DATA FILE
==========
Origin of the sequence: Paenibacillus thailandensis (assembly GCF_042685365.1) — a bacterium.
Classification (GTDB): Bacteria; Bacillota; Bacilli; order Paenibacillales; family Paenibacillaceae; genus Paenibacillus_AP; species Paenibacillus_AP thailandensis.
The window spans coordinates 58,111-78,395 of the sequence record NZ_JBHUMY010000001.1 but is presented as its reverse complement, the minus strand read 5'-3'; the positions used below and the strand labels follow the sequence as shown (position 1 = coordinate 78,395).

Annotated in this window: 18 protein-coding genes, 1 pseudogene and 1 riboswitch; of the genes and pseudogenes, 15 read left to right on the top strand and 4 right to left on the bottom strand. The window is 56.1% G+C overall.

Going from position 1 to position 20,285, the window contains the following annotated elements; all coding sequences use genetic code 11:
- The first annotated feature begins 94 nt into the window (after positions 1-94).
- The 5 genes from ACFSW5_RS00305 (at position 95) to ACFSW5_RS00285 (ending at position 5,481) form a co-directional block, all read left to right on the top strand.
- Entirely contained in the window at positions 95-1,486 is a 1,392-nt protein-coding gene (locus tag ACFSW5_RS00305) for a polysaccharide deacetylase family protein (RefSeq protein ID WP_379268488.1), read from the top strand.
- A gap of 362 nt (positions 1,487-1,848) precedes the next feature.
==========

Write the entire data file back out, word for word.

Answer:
Origin of the sequence: Paenibacillus thailandensis (assembly GCF_042685365.1) — a bacterium.
Classification (GTDB): Bacteria; Bacillota; Bacilli; order Paenibacillales; family Paenibacillaceae; genus Paenibacillus_AP; species Paenibacillus_AP thailandensis.
The window spans coordinates 58,111-78,395 of the sequence record NZ_JBHUMY010000001.1 but is presented as its reverse complement, the minus strand read 5'-3'; the positions used below and the strand labels follow the sequence as shown (position 1 = coordinate 78,395).

Annotated in this window: 18 protein-coding genes, 1 pseudogene and 1 riboswitch; of the genes and pseudogenes, 15 read left to right on the top strand and 4 right to left on the bottom strand. The window is 56.1% G+C overall.

Going from position 1 to position 20,285, the window contains the following annotated elements; all coding sequences use genetic code 11:
- The first annotated feature begins 94 nt into the window (after positions 1-94).
- The 5 genes from ACFSW5_RS00305 (at position 95) to ACFSW5_RS00285 (ending at position 5,481) form a co-directional block, all read left to right on the top strand.
- Entirely contained in the window at positions 95-1,486 is a 1,392-nt protein-coding gene (locus tag ACFSW5_RS00305) for a polysaccharide deacetylase family protein (RefSeq protein ID WP_379268488.1), read from the top strand.
- A gap of 362 nt (positions 1,487-1,848) precedes the next feature.